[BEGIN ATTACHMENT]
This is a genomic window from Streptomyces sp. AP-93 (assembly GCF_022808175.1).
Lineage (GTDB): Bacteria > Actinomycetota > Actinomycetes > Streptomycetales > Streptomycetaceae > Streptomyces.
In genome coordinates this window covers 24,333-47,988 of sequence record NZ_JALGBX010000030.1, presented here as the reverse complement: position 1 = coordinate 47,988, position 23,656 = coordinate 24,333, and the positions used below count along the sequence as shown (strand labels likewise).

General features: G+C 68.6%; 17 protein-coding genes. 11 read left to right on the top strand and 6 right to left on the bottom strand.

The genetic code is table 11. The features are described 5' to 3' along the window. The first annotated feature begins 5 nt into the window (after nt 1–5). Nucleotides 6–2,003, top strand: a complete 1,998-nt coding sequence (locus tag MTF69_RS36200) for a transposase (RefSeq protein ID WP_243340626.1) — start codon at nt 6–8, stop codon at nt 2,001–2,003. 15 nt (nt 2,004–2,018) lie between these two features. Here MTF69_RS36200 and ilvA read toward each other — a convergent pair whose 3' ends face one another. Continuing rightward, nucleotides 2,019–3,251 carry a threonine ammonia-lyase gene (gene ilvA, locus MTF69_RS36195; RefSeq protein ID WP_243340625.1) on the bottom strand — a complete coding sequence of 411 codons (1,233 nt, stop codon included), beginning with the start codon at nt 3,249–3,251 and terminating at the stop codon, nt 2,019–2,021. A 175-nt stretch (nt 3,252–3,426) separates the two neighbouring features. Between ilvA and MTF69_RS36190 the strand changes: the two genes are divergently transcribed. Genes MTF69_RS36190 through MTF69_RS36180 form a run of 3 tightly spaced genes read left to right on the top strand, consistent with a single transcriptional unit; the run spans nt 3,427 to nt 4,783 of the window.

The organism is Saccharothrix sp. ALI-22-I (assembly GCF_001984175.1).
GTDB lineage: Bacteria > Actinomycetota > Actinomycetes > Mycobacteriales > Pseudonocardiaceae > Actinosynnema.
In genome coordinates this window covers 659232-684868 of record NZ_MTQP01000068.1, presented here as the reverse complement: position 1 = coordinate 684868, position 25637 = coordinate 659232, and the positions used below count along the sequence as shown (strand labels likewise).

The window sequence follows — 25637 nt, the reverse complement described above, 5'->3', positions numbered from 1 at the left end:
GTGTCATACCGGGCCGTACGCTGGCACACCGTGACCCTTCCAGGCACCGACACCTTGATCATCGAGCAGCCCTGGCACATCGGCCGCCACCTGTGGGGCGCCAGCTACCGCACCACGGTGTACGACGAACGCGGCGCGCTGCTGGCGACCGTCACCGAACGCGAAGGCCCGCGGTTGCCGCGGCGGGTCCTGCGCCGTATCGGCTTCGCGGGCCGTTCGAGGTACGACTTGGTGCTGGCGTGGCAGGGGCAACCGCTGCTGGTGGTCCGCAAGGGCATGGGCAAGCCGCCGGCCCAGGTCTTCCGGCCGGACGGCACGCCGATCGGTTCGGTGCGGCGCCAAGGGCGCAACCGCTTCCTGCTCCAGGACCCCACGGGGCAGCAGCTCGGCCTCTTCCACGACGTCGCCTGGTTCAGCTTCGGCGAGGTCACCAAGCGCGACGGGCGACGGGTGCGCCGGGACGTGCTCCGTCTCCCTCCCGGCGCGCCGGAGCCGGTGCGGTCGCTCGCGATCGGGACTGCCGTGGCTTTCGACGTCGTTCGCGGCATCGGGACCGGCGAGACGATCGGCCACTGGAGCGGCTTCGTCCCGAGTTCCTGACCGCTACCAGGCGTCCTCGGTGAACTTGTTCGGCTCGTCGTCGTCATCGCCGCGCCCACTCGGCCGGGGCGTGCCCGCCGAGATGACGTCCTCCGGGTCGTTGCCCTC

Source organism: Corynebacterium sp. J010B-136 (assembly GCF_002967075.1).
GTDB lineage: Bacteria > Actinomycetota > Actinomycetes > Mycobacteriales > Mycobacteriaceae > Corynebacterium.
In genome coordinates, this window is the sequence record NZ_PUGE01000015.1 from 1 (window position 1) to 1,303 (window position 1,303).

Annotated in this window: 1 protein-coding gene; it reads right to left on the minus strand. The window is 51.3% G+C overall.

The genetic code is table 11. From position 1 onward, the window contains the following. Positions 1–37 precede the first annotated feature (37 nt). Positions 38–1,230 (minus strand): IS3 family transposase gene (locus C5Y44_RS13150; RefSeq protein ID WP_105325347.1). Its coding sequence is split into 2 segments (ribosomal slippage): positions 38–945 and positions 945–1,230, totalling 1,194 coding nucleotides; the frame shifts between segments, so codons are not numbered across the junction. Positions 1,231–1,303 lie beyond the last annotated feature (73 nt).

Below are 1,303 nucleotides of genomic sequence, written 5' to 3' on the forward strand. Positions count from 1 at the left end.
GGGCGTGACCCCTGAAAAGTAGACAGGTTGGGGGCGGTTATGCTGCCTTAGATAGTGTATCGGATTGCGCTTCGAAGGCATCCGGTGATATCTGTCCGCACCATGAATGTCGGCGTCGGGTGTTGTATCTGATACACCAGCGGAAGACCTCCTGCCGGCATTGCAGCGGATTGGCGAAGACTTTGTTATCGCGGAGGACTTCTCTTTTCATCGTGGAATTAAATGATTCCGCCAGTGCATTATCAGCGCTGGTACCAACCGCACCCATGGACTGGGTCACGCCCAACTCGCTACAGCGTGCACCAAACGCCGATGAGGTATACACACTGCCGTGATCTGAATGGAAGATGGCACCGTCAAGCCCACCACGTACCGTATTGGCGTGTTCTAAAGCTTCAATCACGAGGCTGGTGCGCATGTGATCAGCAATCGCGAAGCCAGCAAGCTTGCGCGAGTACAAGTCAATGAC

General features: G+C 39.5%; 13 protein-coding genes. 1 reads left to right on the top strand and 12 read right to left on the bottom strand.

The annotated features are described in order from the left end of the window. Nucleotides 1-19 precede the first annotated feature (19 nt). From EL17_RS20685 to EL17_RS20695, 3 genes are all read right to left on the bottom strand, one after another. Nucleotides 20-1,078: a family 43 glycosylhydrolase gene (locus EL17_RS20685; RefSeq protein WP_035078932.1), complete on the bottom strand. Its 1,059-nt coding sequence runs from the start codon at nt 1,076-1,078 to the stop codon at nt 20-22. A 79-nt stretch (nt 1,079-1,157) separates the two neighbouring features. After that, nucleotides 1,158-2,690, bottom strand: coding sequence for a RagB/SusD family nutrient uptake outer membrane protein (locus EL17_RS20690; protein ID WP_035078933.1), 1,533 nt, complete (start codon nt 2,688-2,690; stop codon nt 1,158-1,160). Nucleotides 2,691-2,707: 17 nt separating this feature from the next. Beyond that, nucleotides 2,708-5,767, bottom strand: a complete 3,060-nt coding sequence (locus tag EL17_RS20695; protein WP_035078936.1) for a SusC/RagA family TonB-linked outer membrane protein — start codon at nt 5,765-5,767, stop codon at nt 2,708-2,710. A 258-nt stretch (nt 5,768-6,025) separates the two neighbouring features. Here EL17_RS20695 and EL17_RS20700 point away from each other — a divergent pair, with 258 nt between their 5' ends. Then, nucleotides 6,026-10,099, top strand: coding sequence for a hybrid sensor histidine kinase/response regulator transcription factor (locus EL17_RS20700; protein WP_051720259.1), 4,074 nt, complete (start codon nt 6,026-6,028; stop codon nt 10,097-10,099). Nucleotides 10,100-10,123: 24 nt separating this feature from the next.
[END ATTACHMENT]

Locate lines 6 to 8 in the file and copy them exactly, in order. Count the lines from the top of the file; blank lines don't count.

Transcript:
The organism is Saccharothrix sp. ALI-22-I (assembly GCF_001984175.1).
GTDB lineage: Bacteria > Actinomycetota > Actinomycetes > Mycobacteriales > Pseudonocardiaceae > Actinosynnema.
In genome coordinates this window covers 659232-684868 of record NZ_MTQP01000068.1, presented here as the reverse complement: position 1 = coordinate 684868, position 25637 = coordinate 659232, and the positions used below count along the sequence as shown (strand labels likewise).